On goals…

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Me and my scuffed sneakers on a gorgeous tile floor — Barcelona, Spain.

A chat with a friend last month got me thinking long and hard about goals.  Goals — those things we had all throughout our growing-up years, shimmering ahead to work towards, keeping us moving ever-forward.  A week or so prior to our talk, I realized that hovering here in my mid-thirties, goals are conspicuously absent.  I mean, I have the vague desire to travel as much as possible, to succeed at work, to surround myself with people I love and trust… but those big goals I had outlining my paths over the last three+ decades?  Conspicuously.  Absent.

This worried me.  My school years were full of both immediate and longer-term goals.  Learn to ride my bike.  Get straight A’s.  Become section leader in band.  Pass that year’s Advanced Placement exams.  Get into a good college.  Graduate with honors.  Get into a good grad school.  Get an advanced degree.  Get married after getting my degree.  Find a job.  Find a job in my field.  Find a full-time job in my field that would allow me to do the very adult thing of saving for retirement.  The realization that I didn’t have an immediate goal hovering out there… bothered me.  I wondered if I had gotten less ambitious.  If perhaps I was less driven than I had been.  That possibility rattled me as much as the lack of a goal, to be honest.  Being smart and driven were things I felt were part of my identity.  If I wasn’t, then what was I?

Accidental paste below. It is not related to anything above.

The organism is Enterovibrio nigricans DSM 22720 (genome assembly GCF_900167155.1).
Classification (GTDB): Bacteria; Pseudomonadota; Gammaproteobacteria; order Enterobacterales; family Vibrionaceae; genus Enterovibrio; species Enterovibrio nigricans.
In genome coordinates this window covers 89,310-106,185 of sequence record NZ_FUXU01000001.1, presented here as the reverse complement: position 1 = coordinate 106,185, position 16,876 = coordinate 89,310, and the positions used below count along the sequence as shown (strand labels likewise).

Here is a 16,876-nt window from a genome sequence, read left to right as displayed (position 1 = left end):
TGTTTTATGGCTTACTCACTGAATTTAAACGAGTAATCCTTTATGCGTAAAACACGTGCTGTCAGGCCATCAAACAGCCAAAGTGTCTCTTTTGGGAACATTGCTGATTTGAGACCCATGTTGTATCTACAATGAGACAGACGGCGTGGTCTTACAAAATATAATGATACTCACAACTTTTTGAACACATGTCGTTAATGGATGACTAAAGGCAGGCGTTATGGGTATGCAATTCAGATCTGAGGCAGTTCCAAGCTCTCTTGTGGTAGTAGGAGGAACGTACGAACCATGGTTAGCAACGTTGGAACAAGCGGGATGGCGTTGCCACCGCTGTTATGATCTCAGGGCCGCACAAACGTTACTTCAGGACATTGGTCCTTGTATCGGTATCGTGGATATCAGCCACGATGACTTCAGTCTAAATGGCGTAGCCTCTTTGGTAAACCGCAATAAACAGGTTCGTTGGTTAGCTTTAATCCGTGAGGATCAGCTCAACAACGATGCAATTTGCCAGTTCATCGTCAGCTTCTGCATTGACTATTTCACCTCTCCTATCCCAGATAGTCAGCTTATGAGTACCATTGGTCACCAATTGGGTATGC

(To be clear, I do have some “goals” in the back of my mind, but they are the kind that are on autopilot.  Pay off my student loans in X number of years.  Keep saving for retirement, that pie-in-the-sky happening that may not ever materialize for my generation.)

As my friend and I chatted, she reminded me of the plethora of things I am doing right now that I should be proud of, and I am so immensely grateful for her reminders.  It helped me find a little perspective, but it also made me wonder: are we focusing so hard on setting goals that we are missing the joys of those we have successfully achieved?  To be honest, I am not sure I ever have stopped to enjoy mine.  What a sobering realization.

This past weekend I had very little desire to do much of anything.  I felt guilty napping the hours away, but a small part of me did realize that there is a season for everything, and there is an ebb and flow to life.  We need idle times to give productive ones their verve and satisfaction, just like we need seasons of striving and seasons of reaping what we’ve sown.  That seems to be my big lesson recently in terms of goals: that I can be a person rather than a perpetual motion machine, and that I can (and should!) enjoy the fruits of my labors from time to time.  Otherwise, what is the point?

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